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One of many models that analyse and measure the customer's journey from ignorance to purchase. The AIDA model is simple, which partly explains its longevity and widespread use. The model was developed in 1898 by St Elmo Lewis in an attempt to explain how personal selling works. The model laid out a sequence that describes the process a salesperson must lead a potential customer through in order to achieve a sale. The stages, Attention, Interest, Desire, and Action, form a linear hierarchy. In order to be motivated to actually make a purchase, customers must progress from being aware of a product's existence to being interested enough to pay attention to the product's benefits and advantages, to having a desire to benefit from the product. Lewis believed that the fourth stage, Action, would come as a natural result of movement through the first three stages.

Although Lewis's work was primarily focused on helping the personal selling process, it was avidly taken up by marketing and advertising theorists over the next half-century. The action stage became the ultimate goal of all marketing and all advertising. This is also fundamental to the understanding of the hierarchy of effects theory. Later theories distinguished the role of marketing as moving the consumer to action from that of advertising, whose main purpose was to move the consumer through the sequence towards action.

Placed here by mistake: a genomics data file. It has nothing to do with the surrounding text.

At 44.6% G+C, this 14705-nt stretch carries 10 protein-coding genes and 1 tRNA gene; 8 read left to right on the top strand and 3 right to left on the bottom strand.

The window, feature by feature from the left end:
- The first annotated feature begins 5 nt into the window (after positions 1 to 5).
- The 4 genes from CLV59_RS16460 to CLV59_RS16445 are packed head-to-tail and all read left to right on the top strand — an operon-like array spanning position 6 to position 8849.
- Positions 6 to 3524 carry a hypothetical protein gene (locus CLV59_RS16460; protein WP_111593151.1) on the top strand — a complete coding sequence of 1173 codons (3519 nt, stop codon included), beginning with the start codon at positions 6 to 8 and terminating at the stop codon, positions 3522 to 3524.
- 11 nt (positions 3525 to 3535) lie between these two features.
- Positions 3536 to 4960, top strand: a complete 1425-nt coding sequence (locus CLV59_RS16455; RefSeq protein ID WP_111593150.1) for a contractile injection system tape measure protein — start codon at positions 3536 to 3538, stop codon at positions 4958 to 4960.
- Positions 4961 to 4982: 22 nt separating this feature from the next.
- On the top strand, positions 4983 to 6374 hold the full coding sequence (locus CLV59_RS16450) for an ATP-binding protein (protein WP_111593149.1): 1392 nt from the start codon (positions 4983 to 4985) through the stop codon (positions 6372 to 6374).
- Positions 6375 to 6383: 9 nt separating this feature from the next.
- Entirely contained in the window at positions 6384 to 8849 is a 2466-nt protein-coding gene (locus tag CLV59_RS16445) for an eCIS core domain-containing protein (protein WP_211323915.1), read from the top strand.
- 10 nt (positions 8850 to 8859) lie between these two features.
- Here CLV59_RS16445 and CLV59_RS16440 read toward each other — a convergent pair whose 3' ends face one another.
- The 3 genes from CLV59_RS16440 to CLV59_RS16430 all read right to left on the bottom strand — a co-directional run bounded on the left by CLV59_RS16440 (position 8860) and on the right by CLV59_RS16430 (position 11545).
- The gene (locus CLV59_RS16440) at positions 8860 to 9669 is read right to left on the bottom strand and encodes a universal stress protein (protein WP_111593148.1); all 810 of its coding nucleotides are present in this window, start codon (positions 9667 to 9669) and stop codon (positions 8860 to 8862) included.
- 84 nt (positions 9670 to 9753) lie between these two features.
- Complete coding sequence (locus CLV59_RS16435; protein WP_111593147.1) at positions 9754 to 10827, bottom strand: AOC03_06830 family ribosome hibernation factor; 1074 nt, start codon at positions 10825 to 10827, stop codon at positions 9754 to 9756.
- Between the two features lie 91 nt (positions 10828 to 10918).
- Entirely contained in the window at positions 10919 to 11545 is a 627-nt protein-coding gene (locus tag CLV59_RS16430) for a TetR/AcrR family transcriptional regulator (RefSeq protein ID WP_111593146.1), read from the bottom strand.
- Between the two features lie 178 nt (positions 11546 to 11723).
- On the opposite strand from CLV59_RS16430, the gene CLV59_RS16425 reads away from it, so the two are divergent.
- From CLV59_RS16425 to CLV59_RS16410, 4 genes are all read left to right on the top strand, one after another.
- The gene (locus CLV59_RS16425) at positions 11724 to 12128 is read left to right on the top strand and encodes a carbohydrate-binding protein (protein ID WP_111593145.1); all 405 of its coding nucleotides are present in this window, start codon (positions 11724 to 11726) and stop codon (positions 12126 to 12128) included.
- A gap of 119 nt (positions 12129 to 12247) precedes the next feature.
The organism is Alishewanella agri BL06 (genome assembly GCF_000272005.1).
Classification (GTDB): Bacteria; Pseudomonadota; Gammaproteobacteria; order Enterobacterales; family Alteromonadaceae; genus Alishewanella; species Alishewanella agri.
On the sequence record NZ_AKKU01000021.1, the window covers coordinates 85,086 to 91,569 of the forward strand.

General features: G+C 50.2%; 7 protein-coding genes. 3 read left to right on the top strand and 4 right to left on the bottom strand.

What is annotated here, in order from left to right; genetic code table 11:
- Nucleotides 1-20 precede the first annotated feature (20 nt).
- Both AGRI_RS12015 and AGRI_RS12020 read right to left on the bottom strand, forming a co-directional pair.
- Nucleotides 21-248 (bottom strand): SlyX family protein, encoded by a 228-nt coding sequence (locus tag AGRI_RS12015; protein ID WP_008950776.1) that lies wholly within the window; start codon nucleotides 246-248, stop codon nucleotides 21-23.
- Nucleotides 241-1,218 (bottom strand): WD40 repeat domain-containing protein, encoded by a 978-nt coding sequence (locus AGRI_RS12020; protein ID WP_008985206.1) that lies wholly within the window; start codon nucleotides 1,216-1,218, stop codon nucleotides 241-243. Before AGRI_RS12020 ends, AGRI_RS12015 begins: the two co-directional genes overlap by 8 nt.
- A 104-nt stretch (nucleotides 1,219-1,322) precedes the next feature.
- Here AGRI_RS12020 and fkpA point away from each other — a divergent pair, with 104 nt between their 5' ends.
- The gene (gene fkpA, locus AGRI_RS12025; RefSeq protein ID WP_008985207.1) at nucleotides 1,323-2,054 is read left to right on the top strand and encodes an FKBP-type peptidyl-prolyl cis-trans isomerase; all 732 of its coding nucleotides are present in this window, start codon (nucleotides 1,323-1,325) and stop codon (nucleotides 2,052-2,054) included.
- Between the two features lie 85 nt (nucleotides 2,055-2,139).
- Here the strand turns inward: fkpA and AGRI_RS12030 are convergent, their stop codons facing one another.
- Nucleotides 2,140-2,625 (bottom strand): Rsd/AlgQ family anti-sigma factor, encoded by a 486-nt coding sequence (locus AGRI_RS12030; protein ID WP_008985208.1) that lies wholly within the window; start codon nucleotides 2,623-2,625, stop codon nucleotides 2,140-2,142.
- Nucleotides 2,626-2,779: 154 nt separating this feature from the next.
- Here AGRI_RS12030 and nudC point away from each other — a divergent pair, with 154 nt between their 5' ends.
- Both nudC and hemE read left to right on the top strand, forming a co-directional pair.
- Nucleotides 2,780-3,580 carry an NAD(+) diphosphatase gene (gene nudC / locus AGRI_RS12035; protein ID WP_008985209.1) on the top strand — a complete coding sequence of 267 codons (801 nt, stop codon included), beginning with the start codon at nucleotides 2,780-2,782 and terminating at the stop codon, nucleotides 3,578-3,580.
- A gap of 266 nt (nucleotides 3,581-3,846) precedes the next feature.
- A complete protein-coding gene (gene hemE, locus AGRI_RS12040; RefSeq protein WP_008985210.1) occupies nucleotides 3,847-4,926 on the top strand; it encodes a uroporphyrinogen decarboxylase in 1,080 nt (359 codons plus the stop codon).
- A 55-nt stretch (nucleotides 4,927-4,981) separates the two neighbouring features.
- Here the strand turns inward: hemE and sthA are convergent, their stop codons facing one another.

If the seller can successfully gain the consumer's attention, then the next stage is to stimulate interest in the product. For example, what special features or benefits does the product have? What special needs does it address? How might it satisfy any one of the needs and wants that the consumer might have? During this stage the consumer develops a reaction to the product, usually either favourable or unfavourable. If the response is favourable and the advertisement is successful in awakening interest, it then attempts to create in the consumer's mind a desire to purchase. It does this by successfully connecting the benefits of the product with the consumer's needs and wants. This is often the most difficult aspect of advertising design. Portraying a product in an attractive manner that stimulates interest in consumers is the easier part; it is more difficult to persuade consumers to buy it. Advertising rarely makes the sale on its own. So, this phase of advertising has to both show consumers that there is a product available which will satisfy their needs, and show them that they can satisfy that need by purchasing the product in question. This leads to the final stage, action, where consumers actually get up, go out, actively seek the product, and buy it. See also dagmar; three orders model.

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